Bacteria-based fuel cells provide power
Anglers casting their lines last September into a Montana creek may not have noticed, but a diminutive power plant was churning away in a shallow spot by the shore. The device generated electricity—with the aid of river-dwelling bacteria—to power a sensor system that wirelessly transmitted data to a receiver about 10 miles away. The underwater device, small enough to fit in a person's hand, was the first attempt to power such a system with a microbial fuel cell.
Microbial fuel cells take advantage of the long-known fact that some microbes produce electricity when they break down organic matter. Only recently, however, have scientists discovered that they could tap into this energy in a practical manner and use it as an alternative energy source.
Today, microbial fuel cells are being explored primarily as a power source for remote sensors and for wastewater treatment, in which the bacteria that break down sewage generate sufficient electricity to run the treatment plant. But the role that the fuel cells could eventually play will depend on whether certain limitations can be overcome.
For starters, the prototype fuel cells don't produce power fast enough to do much more than juice up a clock. "These systems can be very efficient, but they are slow, in terms of the rate that organic matter is converted to electricity," says microbiologist Derek Lovley of the University of Massachusetts at Amherst.
Still, the potential payoff is too good to pass up. "Once the device is constructed, it's basically working for free," says Zbigniew Lewandowski of Montana State University in Bozeman, whose group set up the Montana-stream system.
Among the entities zipping along a microbe's metabolic pathways are electrons, which hop from molecule to molecule in the course of various biochemical reactions. When microbes metabolize organic matter in aerobic conditions, they tend to deposit these electrons onto oxygen, an exchange that provides the microbes with chemical energy.
By putting the bacteria in a microbial fuel cell under anaerobic conditions—that is, with no oxygen present—researchers "are stealing some of the energy and harvesting it as electricity," says Lovley.
A basic microbial fuel cell has two chambers, one containing an anode and the other a cathode. The microbes reside under anaerobic conditions on the anode. There, they break down their food, such as glucose, acetate, or the organic compounds in wastewater. Lacking oxygen, these microbes transfer their electrons to the anode. This exchange gives the microbes a small amount of energy to fuel their growth.
A wire connects the anode to the cathode. The cathode chamber harbors oxygen dissolved in water. The electrons travel to the oxygen, generating a current as they move from one chamber to the other.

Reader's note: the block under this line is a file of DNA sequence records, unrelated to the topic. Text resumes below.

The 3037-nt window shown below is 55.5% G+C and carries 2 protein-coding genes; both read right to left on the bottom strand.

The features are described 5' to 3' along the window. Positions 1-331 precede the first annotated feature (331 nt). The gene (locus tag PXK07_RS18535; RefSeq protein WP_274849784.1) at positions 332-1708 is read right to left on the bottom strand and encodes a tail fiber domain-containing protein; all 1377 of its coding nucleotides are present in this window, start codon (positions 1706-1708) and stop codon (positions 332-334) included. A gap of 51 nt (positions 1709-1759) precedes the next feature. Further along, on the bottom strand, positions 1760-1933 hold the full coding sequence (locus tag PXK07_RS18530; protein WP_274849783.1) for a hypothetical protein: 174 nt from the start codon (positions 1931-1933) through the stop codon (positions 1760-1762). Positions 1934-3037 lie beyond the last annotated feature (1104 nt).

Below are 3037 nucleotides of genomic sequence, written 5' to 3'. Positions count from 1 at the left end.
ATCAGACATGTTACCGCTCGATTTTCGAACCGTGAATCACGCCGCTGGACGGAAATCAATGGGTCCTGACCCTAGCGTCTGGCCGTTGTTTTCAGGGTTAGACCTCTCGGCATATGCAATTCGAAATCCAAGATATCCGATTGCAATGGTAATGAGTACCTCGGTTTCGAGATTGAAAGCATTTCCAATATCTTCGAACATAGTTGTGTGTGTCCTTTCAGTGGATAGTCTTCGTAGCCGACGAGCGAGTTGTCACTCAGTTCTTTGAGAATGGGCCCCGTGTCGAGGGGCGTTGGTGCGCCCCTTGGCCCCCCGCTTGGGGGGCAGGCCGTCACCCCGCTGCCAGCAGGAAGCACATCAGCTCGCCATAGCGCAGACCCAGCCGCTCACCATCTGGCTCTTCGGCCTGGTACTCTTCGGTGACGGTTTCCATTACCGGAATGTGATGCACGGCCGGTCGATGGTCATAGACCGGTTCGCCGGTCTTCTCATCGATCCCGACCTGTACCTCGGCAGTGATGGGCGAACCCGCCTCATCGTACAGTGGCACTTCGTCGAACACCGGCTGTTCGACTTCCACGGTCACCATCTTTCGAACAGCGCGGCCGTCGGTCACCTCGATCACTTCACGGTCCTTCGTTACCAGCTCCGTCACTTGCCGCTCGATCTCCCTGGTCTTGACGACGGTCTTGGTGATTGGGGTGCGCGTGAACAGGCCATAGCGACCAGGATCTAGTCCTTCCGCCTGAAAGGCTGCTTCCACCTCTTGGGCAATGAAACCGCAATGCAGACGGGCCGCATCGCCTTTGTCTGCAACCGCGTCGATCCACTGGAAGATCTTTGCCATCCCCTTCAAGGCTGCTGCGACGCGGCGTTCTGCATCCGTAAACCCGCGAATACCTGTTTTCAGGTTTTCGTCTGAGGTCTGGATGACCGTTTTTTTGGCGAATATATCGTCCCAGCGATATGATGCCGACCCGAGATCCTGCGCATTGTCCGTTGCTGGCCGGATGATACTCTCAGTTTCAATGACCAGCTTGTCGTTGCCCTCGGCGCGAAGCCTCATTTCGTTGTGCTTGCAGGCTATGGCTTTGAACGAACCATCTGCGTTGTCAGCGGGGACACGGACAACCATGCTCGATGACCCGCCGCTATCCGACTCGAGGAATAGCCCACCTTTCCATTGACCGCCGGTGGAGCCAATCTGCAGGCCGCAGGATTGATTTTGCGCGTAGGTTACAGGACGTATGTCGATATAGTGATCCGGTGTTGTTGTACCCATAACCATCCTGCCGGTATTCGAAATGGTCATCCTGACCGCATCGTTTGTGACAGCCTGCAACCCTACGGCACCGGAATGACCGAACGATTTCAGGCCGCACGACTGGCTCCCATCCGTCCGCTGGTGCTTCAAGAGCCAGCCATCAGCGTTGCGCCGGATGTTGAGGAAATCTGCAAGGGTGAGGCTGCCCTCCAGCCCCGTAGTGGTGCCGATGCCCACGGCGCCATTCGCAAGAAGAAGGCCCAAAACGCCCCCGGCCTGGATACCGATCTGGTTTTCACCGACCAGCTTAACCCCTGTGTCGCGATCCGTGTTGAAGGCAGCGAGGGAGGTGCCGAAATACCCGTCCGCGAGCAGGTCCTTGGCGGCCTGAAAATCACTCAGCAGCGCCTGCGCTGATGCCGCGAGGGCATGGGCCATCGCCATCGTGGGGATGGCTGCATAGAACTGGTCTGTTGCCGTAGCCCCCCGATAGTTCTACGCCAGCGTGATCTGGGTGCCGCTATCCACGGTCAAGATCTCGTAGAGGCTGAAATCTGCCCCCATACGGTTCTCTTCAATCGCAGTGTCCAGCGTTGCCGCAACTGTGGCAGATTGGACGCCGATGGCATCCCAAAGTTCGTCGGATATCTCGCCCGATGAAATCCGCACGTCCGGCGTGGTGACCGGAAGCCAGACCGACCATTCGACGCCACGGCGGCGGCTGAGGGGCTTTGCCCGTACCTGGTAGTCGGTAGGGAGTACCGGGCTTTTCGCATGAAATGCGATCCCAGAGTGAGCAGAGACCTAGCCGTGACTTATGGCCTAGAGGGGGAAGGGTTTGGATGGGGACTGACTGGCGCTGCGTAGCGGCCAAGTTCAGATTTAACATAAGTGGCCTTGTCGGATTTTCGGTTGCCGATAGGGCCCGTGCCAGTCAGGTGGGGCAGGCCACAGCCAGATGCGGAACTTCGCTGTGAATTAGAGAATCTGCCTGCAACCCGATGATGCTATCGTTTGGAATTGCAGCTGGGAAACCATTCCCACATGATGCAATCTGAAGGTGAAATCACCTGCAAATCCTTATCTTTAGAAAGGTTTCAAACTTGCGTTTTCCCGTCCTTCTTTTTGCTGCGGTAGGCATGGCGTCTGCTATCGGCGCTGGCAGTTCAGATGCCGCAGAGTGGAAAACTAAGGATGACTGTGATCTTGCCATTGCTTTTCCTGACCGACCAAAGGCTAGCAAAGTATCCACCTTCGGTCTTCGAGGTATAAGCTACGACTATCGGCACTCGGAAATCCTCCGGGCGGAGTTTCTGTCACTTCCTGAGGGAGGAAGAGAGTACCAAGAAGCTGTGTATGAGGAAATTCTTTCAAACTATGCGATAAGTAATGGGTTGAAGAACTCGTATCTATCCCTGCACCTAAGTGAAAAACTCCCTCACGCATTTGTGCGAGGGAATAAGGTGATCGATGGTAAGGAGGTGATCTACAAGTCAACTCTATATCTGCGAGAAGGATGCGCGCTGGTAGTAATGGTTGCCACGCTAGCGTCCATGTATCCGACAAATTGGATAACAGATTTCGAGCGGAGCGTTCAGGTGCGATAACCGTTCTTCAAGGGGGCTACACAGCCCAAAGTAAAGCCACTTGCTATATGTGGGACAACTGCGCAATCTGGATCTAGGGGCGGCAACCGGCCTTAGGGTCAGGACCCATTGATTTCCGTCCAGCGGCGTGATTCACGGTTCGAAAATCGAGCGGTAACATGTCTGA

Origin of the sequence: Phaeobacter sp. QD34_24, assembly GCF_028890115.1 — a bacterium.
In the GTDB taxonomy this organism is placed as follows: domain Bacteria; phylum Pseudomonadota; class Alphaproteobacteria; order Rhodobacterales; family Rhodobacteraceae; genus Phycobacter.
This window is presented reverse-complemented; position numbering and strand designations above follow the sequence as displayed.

There is also a selective membrane between the two chambers that enables protons, another product of the microbe's biochemical reactions, to travel from the anode to the cathode. In the cathode chamber, the electrons and protons combine with oxygen to form water.
A different type of fuel cell can operate in a river or a lake. Local microbes colonize an anode stuck into the oxygen-poor sediment. Their electrons travel along a wire connected to a cathode suspended in the overlying water, which contains oxygen (SN: 7/13/2002, p. 21: Available to subscribers at Voltage from the Bottom of the Sea: Ooze-dwelling microbes can power electronics).
While electrifying, all this microbial activity doesn't yet translate into much power. There may be room for improvement in both the materials and the microbes.
For the anode, many researchers use a form of carbon called graphite, which conducts electrons. But "that may not be the best material to interact with whatever protein it is that's transferring electrons to the [anode] surface," says Lovley.
At the cathode, meanwhile, the transfer of the electrons to oxygen is slow. Researchers have used various catalysts and electron shuttles to improve cathode performance, but they tend to be expensive or toxic.
The microbes themselves are another limiting factor. Although some microbes, when deprived of oxygen, will ferry their electrons to an anode, says Lovley, they "aren't optimized for electricity production—they've had no evolutionary pressure to do this."
To speed electron transfer, Lovley's group is studying bacteria from the family Geobacteraceae, originally discovered in the sediment of the Potomac River in Washington, D.C. When these common microbes break down organic matter, they transfer their electrons to iron oxides, which makes them adept at using an electrode as their final electron acceptor.
By comparing electrode-dwelling and natural colonies of Geobacteraceae, Lovley's group has identified genes that are more active in the electrode-dwellers and thus likely to be important for transferring electrons to an electrode. In an attempt to increase energy production, the team is now genetically engineering Geobacteraceae to produce more of their electron-transferring proteins.
Researchers with an eye toward a self-sustaining wastewater-treatment plant are moving forward with prototype microbial fuel cells, says Korneel Rabaey of Ghent University in Belgium.
About 5 percent of U.S. electricity production goes into water and wastewater treatment, says Bruce Logan of Pennsylvania State University in University Park. His team was the first to demonstrate that a microbial fuel cell could produce electricity as it cleans household wastewater (SN: 3/13/2004, p. 165: Special Treatment: Fuel cell draws energy from waste).
Along with providing energy savings for developed countries, microbial fuel cells could "revolutionize how we do wastewater treatment" worldwide, Logan says. He points out that 2 billion people live in areas without wastewater-treatment plants.